In the blog post below the suggestion was and still is to play defense, defense, defense during this rapid rise in the market because of the likelihood this is a bear-market bounce that can go ragged at any moment, and in some sectors die on a dime.

Bull markets end and bear markets begin on one down day. And sector rallies do the same.

Today may or may not be the end-of-the-swing day in the weed patch, but it turns out to be, as we used to say in the 60s and 70s and the bear can growl now: “Don’t bogart that joint, my friend.”

(click on the chart panel for a larger view)

$SPY $QQQ – Defense, defense, defense…

With $SPY up 5 days in a row and 8 of the last 11, and with the Nasdaq up 5 days in a row and 10 or the last 11, short-term breadth turned down today…

How many times have we seen that before?

In addition, my nifty-50 list of stocks started to turn on Tuesday from 48 buys (and 40 overbought) on Monday to 22 on buys (and none as yet oversold) today. CNN Money’s Fear and Greed Index has finally, begrudgingly it seems, managed to crawl out of its ‘extreme fear” reading to a mere “fear” reading today.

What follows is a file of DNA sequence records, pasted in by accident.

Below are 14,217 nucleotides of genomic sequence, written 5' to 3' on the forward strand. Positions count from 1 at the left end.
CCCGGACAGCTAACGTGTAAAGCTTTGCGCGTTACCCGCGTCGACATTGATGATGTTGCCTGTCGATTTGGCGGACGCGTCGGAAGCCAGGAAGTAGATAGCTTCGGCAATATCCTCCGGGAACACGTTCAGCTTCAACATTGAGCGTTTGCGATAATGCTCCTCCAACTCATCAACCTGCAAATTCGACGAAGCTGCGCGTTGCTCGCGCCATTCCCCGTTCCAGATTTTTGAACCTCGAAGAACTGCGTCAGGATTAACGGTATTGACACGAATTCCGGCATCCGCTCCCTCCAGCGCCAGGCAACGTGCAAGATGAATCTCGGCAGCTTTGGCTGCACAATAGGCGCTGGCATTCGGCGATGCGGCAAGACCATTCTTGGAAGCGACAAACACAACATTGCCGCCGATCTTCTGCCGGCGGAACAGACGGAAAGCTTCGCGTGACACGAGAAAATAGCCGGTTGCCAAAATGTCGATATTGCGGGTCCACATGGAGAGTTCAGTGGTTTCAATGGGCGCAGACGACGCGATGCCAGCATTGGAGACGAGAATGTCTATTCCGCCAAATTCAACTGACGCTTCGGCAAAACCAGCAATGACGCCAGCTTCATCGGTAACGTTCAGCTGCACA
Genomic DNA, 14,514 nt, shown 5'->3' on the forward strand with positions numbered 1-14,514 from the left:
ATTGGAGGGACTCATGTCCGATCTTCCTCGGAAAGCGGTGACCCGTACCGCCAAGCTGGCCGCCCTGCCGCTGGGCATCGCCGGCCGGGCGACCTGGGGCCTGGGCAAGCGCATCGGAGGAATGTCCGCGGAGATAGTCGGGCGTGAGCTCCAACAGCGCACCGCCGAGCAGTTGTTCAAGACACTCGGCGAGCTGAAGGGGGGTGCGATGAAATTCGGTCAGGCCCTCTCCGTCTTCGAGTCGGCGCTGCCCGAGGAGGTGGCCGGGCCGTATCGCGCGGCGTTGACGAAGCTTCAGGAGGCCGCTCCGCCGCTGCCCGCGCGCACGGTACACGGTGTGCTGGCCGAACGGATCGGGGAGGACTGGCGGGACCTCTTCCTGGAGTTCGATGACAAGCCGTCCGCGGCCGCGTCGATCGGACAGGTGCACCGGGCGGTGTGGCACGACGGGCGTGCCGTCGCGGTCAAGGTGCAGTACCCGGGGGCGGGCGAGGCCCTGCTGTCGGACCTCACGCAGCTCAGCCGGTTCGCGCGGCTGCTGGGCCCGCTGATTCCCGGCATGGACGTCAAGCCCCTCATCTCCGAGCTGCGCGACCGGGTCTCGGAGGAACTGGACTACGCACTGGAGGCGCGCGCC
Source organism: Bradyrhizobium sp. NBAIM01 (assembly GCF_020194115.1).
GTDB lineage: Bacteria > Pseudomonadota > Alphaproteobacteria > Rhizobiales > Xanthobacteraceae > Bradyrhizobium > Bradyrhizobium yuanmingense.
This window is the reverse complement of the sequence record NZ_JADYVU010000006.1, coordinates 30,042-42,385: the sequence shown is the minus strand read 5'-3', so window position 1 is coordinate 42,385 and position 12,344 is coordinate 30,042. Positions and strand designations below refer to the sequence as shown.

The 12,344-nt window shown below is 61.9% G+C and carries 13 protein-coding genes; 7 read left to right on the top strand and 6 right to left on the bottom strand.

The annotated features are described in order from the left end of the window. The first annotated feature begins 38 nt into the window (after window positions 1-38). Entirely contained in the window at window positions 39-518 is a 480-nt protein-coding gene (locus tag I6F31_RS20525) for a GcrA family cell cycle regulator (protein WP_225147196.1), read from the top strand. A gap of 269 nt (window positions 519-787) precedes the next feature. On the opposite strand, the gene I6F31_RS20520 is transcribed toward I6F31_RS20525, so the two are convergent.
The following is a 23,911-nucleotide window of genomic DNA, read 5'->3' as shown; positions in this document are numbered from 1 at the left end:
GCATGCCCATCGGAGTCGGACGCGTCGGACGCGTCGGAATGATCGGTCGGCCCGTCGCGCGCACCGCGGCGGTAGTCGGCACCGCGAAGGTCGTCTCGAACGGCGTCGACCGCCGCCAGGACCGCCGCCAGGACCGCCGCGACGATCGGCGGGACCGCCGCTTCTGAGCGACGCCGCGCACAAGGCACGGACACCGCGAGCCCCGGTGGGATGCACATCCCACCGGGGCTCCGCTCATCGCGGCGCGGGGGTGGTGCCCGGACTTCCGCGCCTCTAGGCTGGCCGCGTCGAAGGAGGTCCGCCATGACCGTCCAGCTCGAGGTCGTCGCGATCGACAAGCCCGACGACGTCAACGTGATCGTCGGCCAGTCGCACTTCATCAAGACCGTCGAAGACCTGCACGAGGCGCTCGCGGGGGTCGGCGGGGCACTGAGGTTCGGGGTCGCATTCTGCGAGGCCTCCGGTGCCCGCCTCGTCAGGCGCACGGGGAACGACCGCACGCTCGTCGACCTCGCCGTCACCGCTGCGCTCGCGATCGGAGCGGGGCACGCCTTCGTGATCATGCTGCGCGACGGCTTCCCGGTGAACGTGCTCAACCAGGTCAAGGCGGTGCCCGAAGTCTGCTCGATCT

This was been a spectacular bounce from extreme fear but at this point maybe too spectacular. Almost every index is up five days in a row. The Nasdaq Comp is well beyond two standard deviations of an average advance when one is usually enough to throw the advance into a pullback or a sideways slide (see the upper red line on the chart below). And that’s despite the AAPL news blip in the middle of the rally.

SPY has also moved that much but that ETF, mirroring the S&P, has reached strong resistance at its 260 level.

Usually, this would be called “too far, too fast.” This time it looks like “too much, to soon.”

A lot of shorts have been scorched. A lot of traders are sitting on big gains in no time at all. TQQQ for example is now up 35% in the past 11 days, NFLX 38% and looking to gap up more tomorrow. There’s momentum in those numbers so I suspect there will be more upside to work it off but at the moment with a hint from a slight falter at an astronomical level from short-breadth it could be time for a dip.